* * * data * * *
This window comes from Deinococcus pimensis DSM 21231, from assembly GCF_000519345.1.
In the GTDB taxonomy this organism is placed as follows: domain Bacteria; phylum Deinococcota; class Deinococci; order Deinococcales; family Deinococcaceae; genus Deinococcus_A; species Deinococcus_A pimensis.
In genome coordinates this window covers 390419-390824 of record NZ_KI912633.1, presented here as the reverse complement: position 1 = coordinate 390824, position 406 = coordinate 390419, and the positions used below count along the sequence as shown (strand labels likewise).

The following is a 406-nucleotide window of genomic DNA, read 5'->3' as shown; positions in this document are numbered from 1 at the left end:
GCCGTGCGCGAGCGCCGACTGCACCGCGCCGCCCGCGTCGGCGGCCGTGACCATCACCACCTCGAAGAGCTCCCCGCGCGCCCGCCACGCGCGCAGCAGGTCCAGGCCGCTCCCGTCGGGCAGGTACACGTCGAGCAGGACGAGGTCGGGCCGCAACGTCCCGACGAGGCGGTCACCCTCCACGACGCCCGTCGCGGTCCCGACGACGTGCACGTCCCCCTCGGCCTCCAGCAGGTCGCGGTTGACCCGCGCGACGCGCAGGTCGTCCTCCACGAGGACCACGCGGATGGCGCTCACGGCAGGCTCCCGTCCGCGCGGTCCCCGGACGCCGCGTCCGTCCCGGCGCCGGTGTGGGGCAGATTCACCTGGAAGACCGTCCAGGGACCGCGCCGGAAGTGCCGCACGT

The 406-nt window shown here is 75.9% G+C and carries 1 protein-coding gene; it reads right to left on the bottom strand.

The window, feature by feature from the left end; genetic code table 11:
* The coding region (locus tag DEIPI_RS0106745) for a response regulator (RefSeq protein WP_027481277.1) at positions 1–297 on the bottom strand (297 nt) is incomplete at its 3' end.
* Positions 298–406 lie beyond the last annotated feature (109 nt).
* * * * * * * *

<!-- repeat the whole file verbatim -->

This window comes from Deinococcus pimensis DSM 21231, from assembly GCF_000519345.1.
In the GTDB taxonomy this organism is placed as follows: domain Bacteria; phylum Deinococcota; class Deinococci; order Deinococcales; family Deinococcaceae; genus Deinococcus_A; species Deinococcus_A pimensis.
In genome coordinates this window covers 390419-390824 of record NZ_KI912633.1, presented here as the reverse complement: position 1 = coordinate 390824, position 406 = coordinate 390419, and the positions used below count along the sequence as shown (strand labels likewise).

The following is a 406-nucleotide window of genomic DNA, read 5'->3' as shown; positions in this document are numbered from 1 at the left end:
GCCGTGCGCGAGCGCCGACTGCACCGCGCCGCCCGCGTCGGCGGCCGTGACCATCACCACCTCGAAGAGCTCCCCGCGCGCCCGCCACGCGCGCAGCAGGTCCAGGCCGCTCCCGTCGGGCAGGTACACGTCGAGCAGGACGAGGTCGGGCCGCAACGTCCCGACGAGGCGGTCACCCTCCACGACGCCCGTCGCGGTCCCGACGACGTGCACGTCCCCCTCGGCCTCCAGCAGGTCGCGGTTGACCCGCGCGACGCGCAGGTCGTCCTCCACGAGGACCACGCGGATGGCGCTCACGGCAGGCTCCCGTCCGCGCGGTCCCCGGACGCCGCGTCCGTCCCGGCGCCGGTGTGGGGCAGATTCACCTGGAAGACCGTCCAGGGACCGCGCCGGAAGTGCCGCACGT

The 406-nt window shown here is 75.9% G+C and carries 1 protein-coding gene; it reads right to left on the bottom strand.

The window, feature by feature from the left end; genetic code table 11:
* The coding region (locus tag DEIPI_RS0106745) for a response regulator (RefSeq protein WP_027481277.1) at positions 1–297 on the bottom strand (297 nt) is incomplete at its 3' end.
* Positions 298–406 lie beyond the last annotated feature (109 nt).